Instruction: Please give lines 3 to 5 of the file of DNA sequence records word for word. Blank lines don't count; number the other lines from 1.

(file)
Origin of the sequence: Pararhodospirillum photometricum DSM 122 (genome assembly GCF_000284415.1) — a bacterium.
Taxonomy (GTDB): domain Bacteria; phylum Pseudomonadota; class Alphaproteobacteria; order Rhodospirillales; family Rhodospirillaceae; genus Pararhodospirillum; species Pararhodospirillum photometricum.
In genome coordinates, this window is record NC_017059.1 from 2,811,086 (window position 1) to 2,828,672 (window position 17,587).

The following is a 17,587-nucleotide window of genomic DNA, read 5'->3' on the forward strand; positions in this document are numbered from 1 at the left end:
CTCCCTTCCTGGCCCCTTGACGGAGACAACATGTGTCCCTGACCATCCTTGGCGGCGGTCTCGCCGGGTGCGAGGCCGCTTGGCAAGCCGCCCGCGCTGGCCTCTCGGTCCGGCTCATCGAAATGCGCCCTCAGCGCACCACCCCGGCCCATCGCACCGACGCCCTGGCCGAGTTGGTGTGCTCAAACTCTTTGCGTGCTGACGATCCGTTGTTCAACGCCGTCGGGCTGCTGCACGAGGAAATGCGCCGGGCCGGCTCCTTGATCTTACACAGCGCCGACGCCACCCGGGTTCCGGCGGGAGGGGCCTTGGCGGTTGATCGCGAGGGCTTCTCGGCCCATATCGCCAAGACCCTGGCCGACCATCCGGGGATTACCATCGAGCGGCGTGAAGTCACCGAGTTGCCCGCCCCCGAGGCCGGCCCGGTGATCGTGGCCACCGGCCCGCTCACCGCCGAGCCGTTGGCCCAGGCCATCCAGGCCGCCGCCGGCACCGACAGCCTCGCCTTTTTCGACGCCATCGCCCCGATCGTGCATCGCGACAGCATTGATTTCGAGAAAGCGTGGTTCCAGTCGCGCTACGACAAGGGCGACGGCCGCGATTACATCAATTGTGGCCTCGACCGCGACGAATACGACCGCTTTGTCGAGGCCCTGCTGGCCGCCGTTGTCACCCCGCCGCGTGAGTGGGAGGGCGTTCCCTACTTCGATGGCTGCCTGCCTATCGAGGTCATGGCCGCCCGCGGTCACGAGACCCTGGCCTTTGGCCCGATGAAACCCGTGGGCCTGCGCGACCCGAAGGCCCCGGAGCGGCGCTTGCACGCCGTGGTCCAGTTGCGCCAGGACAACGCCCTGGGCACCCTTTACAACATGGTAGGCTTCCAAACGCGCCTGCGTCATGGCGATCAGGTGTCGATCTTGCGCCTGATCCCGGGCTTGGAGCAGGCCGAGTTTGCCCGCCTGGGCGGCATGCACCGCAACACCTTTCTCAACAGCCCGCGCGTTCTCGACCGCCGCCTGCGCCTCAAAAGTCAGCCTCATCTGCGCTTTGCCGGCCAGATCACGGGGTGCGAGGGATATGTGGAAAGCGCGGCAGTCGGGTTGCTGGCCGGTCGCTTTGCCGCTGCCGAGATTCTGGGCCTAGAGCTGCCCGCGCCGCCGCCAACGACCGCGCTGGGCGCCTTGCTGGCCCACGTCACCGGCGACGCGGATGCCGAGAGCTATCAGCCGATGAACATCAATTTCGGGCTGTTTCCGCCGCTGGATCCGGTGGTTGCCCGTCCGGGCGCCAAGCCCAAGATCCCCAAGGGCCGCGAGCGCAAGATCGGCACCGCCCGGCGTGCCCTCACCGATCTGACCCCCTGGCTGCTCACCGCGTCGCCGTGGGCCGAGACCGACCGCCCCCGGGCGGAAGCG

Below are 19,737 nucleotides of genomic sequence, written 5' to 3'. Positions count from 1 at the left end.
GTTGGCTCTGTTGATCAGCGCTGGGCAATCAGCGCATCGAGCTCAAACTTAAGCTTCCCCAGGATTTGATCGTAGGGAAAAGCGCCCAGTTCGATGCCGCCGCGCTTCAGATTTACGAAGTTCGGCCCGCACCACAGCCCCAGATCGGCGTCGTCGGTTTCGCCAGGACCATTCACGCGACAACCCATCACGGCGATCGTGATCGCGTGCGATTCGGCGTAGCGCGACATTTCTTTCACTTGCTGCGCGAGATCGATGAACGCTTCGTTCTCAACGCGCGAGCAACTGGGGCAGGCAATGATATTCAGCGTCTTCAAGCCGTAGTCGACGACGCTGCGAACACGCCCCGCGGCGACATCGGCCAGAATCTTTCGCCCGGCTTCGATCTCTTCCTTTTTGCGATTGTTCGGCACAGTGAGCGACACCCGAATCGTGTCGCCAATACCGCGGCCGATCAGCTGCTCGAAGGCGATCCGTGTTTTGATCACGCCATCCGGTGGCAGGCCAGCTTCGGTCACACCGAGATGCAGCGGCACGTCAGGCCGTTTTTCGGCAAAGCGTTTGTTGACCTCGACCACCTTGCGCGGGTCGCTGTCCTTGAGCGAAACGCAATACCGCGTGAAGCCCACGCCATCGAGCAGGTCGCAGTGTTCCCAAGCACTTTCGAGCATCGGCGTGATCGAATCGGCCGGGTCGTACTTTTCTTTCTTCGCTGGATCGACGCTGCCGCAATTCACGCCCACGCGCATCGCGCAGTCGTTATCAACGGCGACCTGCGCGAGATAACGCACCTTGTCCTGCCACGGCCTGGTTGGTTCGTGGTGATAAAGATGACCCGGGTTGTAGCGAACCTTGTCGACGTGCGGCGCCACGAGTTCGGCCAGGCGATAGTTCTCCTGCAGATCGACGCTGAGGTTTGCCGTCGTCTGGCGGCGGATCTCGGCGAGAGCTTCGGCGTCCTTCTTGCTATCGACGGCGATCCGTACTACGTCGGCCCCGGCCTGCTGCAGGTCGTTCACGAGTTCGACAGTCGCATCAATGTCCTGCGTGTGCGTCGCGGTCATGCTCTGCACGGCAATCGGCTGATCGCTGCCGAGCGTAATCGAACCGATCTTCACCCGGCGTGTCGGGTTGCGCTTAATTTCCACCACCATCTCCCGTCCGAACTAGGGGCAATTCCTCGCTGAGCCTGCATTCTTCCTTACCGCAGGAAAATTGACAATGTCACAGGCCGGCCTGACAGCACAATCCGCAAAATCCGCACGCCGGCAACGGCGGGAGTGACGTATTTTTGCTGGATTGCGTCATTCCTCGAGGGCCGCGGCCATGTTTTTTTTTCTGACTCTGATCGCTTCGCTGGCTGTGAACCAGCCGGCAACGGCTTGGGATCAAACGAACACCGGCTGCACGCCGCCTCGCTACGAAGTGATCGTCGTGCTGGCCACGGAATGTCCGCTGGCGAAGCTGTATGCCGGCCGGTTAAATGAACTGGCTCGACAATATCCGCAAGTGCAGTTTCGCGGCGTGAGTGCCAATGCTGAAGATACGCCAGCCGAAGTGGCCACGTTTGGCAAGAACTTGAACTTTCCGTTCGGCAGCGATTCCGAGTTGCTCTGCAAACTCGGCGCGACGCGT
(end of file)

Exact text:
In genome coordinates, this window is record NC_017059.1 from 2,811,086 (window position 1) to 2,828,672 (window position 17,587).

The following is a 17,587-nucleotide window of genomic DNA, read 5'->3' on the forward strand; positions in this document are numbered from 1 at the left end:
CTCCCTTCCTGGCCCCTTGACGGAGACAACATGTGTCCCTGACCATCCTTGGCGGCGGTCTCGCCGGGTGCGAGGCCGCTTGGCAAGCCGCCCGCGCTGGCCTCTCGGTCCGGCTCATCGAAATGCGCCCTCAGCGCACCACCCCGGCCCATCGCACCGACGCCCTGGCCGAGTTGGTGTGCTCAAACTCTTTGCGTGCTGACGATCCGTTGTTCAACGCCGTCGGGCTGCTGCACGAGGAAATGCGCCGGGCCGGCTCCTTGATCTTACACAGCGCCGACGCCACCCGGGTTCCGGCGGGAGGGGCCTTGGCGGTTGATCGCGAGGGCTTCTCGGCCCATATCGCCAAGACCCTGGCCGACCATCCGGGGATTACCATCGAGCGGCGTGAAGTCACCGAGTTGCCCGCCCCCGAGGCCGGCCCGGTGATCGTGGCCACCGGCCCGCTCACCGCCGAGCCGTTGGCCCAGGCCATCCAGGCCGCCGCCGGCACCGACAGCCTCGCCTTTTTCGACGCCATCGCCCCGATCGTGCATCGCGACAGCATTGATTTCGAGAAAGCGTGGTTCCAGTCGCGCTACGACAAGGGCGACGGCCGCGATTACATCAATTGTGGCCTCGACCGCGACGAATACGACCGCTTTGTCGAGGCCCTGCTGGCCGCCGTTGTCACCCCGCCGCGTGAGTGGGAGGGCGTTCCCTACTTCGATGGCTGCCTGCCTATCGAGGTCATGGCCGCCCGCGGTCACGAGACCCTGGCCTTTGGCCCGATGAAACCCGTGGGCCTGCGCGACCCGAAGGCCCCGGAGCGGCGCTTGCACGCCGTGGTCCAGTTGCGCCAGGACAACGCCCTGGGCACCCTTTACAACATGGTAGGCTTCCAAACGCGCCTGCGTCATGGCGATCAGGTGTCGATCTTGCGCCTGATCCCGGGCTTGGAGCAGGCCGAGTTTGCCCGCCTGGGCGGCATGCACCGCAACACCTTTCTCAACAGCCCGCGCGTTCTCGACCGCCGCCTGCGCCTCAAAAGTCAGCCTCATCTGCGCTTTGCCGGCCAGATCACGGGGTGCGAGGGATATGTGGAAAGCGCGGCAGTCGGGTTGCTGGCCGGTCGCTTTGCCGCTGCCGAGATTCTGGGCCTAGAGCTGCCCGCGCCGCCGCCAACGACCGCGCTGGGCGCCTTGCTGGCCCACGTCACCGGCGACGCGGATGCCGAGAGCTATCAGCCGATGAACATCAATTTCGGGCTGTTTCCGCCGCTGGATCCGGTGGTTGCCCGTCCGGGCGCCAAGCCCAAGATCCCCAAGGGCCGCGAGCGCAAGATCGGCACCGCCCGGCGTGCCCTCACCGATCTGACCCCCTGGCTGCTCACCGCGTCGCCGTGGGCCGAGACCGACCGCCCCCGGGCGGAAGCG